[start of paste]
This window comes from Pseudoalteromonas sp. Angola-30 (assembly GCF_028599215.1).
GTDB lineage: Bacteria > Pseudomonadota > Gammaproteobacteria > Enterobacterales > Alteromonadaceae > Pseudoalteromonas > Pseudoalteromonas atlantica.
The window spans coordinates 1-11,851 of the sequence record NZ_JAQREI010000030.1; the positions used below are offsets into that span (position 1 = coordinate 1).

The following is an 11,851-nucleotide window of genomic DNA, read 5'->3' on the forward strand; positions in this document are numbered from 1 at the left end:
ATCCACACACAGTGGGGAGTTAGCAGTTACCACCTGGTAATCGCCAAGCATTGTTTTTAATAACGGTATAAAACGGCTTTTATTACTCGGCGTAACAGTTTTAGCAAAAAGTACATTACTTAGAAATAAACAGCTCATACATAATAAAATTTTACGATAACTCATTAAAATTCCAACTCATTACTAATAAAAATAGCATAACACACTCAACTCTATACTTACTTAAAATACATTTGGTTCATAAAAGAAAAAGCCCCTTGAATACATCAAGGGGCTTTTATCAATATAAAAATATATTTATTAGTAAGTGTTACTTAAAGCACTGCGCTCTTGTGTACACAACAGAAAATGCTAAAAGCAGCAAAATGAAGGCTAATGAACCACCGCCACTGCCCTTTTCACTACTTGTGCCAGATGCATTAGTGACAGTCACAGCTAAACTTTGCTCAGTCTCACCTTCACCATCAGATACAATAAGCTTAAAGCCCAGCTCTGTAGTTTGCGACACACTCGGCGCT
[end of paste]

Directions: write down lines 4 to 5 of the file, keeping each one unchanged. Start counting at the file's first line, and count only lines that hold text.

The following is an 11,851-nucleotide window of genomic DNA, read 5'->3' on the forward strand; positions in this document are numbered from 1 at the left end:
ATCCACACACAGTGGGGAGTTAGCAGTTACCACCTGGTAATCGCCAAGCATTGTTTTTAATAACGGTATAAAACGGCTTTTATTACTCGGCGTAACAGTTTTAGCAAAAAGTACATTACTTAGAAATAAACAGCTCATACATAATAAAATTTTACGATAACTCATTAAAATTCCAACTCATTACTAATAAAAATAGCATAACACACTCAACTCTATACTTACTTAAAATACATTTGGTTCATAAAAGAAAAAGCCCCTTGAATACATCAAGGGGCTTTTATCAATATAAAAATATATTTATTAGTAAGTGTTACTTAAAGCACTGCGCTCTTGTGTACACAACAGAAAATGCTAAAAGCAGCAAAATGAAGGCTAATGAACCACCGCCACTGCCCTTTTCACTACTTGTGCCAGATGCATTAGTGACAGTCACAGCTAAACTTTGCTCAGTCTCACCTTCACCATCAGATACAATAAGCTTAAAGCCCAGCTCTGTAGTTTGCGACACACTCGGCGCT